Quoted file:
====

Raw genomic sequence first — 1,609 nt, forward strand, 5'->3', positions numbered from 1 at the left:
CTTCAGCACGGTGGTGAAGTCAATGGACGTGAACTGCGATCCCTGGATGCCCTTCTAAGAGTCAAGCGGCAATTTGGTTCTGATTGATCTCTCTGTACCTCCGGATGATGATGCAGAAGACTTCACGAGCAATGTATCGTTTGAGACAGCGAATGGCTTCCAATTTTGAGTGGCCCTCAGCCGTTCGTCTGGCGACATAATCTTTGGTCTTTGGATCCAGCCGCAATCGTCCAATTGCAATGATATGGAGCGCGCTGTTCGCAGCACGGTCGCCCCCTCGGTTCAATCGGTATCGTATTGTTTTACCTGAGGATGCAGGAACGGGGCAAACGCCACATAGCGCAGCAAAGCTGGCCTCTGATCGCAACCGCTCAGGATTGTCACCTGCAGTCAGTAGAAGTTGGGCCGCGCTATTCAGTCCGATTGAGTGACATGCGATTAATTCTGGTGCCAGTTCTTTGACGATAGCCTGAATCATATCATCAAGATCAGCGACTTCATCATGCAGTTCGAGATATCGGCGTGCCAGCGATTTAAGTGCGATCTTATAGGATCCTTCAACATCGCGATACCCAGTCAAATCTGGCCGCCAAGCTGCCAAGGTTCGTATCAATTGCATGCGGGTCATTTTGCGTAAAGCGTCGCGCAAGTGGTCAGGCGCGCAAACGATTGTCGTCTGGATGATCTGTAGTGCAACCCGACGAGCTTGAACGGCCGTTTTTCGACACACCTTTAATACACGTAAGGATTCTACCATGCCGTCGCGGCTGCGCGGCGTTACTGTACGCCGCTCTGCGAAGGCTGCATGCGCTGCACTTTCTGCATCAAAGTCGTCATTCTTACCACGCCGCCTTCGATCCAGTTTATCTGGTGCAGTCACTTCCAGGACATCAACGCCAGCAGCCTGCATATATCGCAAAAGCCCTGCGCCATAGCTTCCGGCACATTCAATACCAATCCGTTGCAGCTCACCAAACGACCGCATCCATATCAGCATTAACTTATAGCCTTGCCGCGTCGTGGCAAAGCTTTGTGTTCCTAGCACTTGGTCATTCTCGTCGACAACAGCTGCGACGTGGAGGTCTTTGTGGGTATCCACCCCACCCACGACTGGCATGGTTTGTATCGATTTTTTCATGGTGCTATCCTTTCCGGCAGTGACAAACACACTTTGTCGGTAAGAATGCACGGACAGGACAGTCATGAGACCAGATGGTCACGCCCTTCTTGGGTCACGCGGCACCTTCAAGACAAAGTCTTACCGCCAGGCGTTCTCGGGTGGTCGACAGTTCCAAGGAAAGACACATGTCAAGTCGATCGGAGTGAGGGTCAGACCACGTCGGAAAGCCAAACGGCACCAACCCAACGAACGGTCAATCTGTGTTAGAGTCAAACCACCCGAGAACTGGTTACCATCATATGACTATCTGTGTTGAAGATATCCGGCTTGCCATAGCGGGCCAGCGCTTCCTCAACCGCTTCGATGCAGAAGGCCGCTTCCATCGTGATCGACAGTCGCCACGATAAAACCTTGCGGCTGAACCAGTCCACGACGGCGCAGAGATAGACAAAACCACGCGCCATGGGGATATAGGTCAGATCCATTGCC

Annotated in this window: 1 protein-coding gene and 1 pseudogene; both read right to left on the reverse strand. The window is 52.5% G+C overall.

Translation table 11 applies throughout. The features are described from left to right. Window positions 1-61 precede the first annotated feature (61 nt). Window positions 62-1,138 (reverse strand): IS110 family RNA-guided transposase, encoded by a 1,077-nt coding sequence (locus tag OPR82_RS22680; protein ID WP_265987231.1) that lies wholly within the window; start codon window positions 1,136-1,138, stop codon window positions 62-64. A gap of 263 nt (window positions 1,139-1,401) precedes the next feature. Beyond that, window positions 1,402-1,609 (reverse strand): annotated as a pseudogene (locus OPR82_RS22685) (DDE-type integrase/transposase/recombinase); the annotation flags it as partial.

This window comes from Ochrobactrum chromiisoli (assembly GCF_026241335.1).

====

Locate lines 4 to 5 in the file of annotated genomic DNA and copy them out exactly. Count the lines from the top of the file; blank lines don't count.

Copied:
Translation table 11 applies throughout. The features are described from left to right. Window positions 1-61 precede the first annotated feature (61 nt). Window positions 62-1,138 (reverse strand): IS110 family RNA-guided transposase, encoded by a 1,077-nt coding sequence (locus tag OPR82_RS22680; protein ID WP_265987231.1) that lies wholly within the window; start codon window positions 1,136-1,138, stop codon window positions 62-64. A gap of 263 nt (window positions 1,139-1,401) precedes the next feature. Beyond that, window positions 1,402-1,609 (reverse strand): annotated as a pseudogene (locus OPR82_RS22685) (DDE-type integrase/transposase/recombinase); the annotation flags it as partial.

This window comes from Ochrobactrum chromiisoli (assembly GCF_026241335.1).